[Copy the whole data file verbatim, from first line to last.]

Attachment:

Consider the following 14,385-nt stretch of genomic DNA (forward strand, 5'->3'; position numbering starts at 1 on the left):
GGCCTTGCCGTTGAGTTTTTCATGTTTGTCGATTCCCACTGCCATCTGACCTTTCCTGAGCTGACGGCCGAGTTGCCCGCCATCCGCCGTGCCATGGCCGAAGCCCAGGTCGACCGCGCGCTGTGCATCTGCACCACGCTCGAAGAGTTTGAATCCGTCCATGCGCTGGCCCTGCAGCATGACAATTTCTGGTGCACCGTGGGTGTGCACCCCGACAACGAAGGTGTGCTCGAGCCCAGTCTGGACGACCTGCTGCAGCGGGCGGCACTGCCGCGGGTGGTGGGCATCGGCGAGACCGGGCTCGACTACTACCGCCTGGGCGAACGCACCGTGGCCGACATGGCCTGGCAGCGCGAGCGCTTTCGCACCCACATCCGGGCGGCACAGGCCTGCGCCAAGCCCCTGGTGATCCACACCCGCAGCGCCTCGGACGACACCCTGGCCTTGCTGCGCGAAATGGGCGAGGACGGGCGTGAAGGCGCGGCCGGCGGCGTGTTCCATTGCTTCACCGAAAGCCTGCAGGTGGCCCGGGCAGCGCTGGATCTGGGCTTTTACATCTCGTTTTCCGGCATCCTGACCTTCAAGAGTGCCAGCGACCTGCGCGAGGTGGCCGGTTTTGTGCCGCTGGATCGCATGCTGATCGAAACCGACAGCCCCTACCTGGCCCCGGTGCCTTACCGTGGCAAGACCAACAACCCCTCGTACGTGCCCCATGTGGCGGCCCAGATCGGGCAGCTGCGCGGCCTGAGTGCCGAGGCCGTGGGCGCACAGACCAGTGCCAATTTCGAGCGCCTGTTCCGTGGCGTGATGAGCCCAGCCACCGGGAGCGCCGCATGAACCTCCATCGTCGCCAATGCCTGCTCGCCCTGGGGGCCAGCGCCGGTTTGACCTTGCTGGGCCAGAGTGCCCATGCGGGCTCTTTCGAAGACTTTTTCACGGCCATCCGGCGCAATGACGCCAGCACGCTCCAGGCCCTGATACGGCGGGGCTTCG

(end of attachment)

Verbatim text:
Consider the following 14,385-nt stretch of genomic DNA (forward strand, 5'->3'; position numbering starts at 1 on the left):
GGCCTTGCCGTTGAGTTTTTCATGTTTGTCGATTCCCACTGCCATCTGACCTTTCCTGAGCTGACGGCCGAGTTGCCCGCCATCCGCCGTGCCATGGCCGAAGCCCAGGTCGACCGCGCGCTGTGCATCTGCACCACGCTCGAAGAGTTTGAATCCGTCCATGCGCTGGCCCTGCAGCATGACAATTTCTGGTGCACCGTGGGTGTGCACCCCGACAACGAAGGTGTGCTCGAGCCCAGTCTGGACGACCTGCTGCAGCGGGCGGCACTGCCGCGGGTGGTGGGCATCGGCGAGACCGGGCTCGACTACTACCGCCTGGGCGAACGCACCGTGGCCGACATGGCCTGGCAGCGCGAGCGCTTTCGCACCCACATCCGGGCGGCACAGGCCTGCGCCAAGCCCCTGGTGATCCACACCCGCAGCGCCTCGGACGACACCCTGGCCTTGCTGCGCGAAATGGGCGAGGACGGGCGTGAAGGCGCGGCCGGCGGCGTGTTCCATTGCTTCACCGAAAGCCTGCAGGTGGCCCGGGCAGCGCTGGATCTGGGCTTTTACATCTCGTTTTCCGGCATCCTGACCTTCAAGAGTGCCAGCGACCTGCGCGAGGTGGCCGGTTTTGTGCCGCTGGATCGCATGCTGATCGAAACCGACAGCCCCTACCTGGCCCCGGTGCCTTACCGTGGCAAGACCAACAACCCCTCGTACGTGCCCCATGTGGCGGCCCAGATCGGGCAGCTGCGCGGCCTGAGTGCCGAGGCCGTGGGCGCACAGACCAGTGCCAATTTCGAGCGCCTGTTCCGTGGCGTGATGAGCCCAGCCACCGGGAGCGCCGCATGAACCTCCATCGTCGCCAATGCCTGCTCGCCCTGGGGGCCAGCGCCGGTTTGACCTTGCTGGGCCAGAGTGCCCATGCGGGCTCTTTCGAAGACTTTTTCACGGCCATCCGGCGCAATGACGCCAGCACGCTCCAGGCCCTGATACGGCGGGGCTTCG